Other pieces in the collection include cultivators and plows, dump rakes, grain drills, hay press and loader, stalk cutter, earth mover, box sower, portable elevator, manure spreader, binder, picker, shellers, scales, and more. The extensive array is not intended to show the inventory of a typical farm, but rather what was available. “In an ideal situation, a farmer would have liked to have had all of this,” Marvin says. “But he didn’t, so they all shared.”
Not everything in the museum is a relic from the 1930s. Don’s Lightning wheelbarrow-style grass seeder, for instance, dates to the 1880s. An unusual piece, it consists of a 12-foot box perched atop a wheelbarrow-like device. “It was an inexpensive alternative to a grain drill,” he says. “You’d use it to sow tiny seed like clover, timothy and alfalfa on top of the soil, and then you’d follow with a harrow.”
The assortment of implements captures a moment in time, and also shows the evolution of technology. Look a bit deeper, and it also reveals the enormous expenditure of human labor required to raise crops in early America. Don’s collection includes grain cradles and flails. “With those, the average worker could thresh 5 to 7 bushels of wheat a day,” he says.
A 1930s-vintage hay loader brings to mind long summer days. “Putting up loose hay was a job,” Don says, shaking his head. “I don’t care where you were: It was hot, dusty work.”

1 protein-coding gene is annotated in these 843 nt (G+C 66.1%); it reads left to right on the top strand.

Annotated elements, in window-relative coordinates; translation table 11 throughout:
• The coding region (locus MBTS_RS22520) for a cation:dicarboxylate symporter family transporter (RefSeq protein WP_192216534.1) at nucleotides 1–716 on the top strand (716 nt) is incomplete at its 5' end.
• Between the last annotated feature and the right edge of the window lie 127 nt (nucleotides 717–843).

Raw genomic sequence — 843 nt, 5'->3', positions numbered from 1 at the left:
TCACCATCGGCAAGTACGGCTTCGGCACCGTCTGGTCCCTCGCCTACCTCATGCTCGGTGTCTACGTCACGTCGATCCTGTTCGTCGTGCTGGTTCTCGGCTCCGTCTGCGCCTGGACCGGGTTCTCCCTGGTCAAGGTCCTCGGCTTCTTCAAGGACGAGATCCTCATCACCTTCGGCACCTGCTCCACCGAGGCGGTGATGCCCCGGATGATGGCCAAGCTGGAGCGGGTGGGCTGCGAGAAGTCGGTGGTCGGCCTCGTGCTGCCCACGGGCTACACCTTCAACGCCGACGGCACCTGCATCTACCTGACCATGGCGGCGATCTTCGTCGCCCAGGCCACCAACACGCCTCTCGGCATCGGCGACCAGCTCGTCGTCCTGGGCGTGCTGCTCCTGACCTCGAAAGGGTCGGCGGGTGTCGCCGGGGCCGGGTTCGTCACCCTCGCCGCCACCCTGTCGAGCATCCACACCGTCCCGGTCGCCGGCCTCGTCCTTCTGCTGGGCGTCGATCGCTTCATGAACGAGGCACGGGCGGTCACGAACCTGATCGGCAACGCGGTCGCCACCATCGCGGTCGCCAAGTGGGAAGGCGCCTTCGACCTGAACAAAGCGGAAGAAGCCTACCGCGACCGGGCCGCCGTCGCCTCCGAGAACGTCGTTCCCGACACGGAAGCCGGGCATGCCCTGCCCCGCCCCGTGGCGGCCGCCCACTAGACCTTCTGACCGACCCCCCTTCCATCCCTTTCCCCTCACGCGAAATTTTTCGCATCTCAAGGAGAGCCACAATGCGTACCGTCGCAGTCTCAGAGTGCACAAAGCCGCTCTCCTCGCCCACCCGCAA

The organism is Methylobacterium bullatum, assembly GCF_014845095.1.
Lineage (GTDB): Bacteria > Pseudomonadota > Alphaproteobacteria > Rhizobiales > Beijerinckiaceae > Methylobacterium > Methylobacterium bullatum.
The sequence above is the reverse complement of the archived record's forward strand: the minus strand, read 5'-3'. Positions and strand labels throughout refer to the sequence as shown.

Don and Marvin approach each restoration project in the same way, with extensive research and meticulous attention to detail. When it comes to paint colors, for instance, they’ve learned not to trust vintage lithographs and promotional pieces. “Those kinds of things were designed to sell equipment,” Don says. “The colors they show are not necessarily true.”
Instead, they look in nooks and crannies of a given piece of equipment to find traces of original pigment. Their 1935 tractor binder is a classic example. “It had been painted Oliver green,” Marvin recalls. “Where twine had wrapped around a bearing, it had caught fire and burned most of the binder. Someone then painted it. However, when we looked under bolt-heads and under washers we could find what had originally been painted red or green.”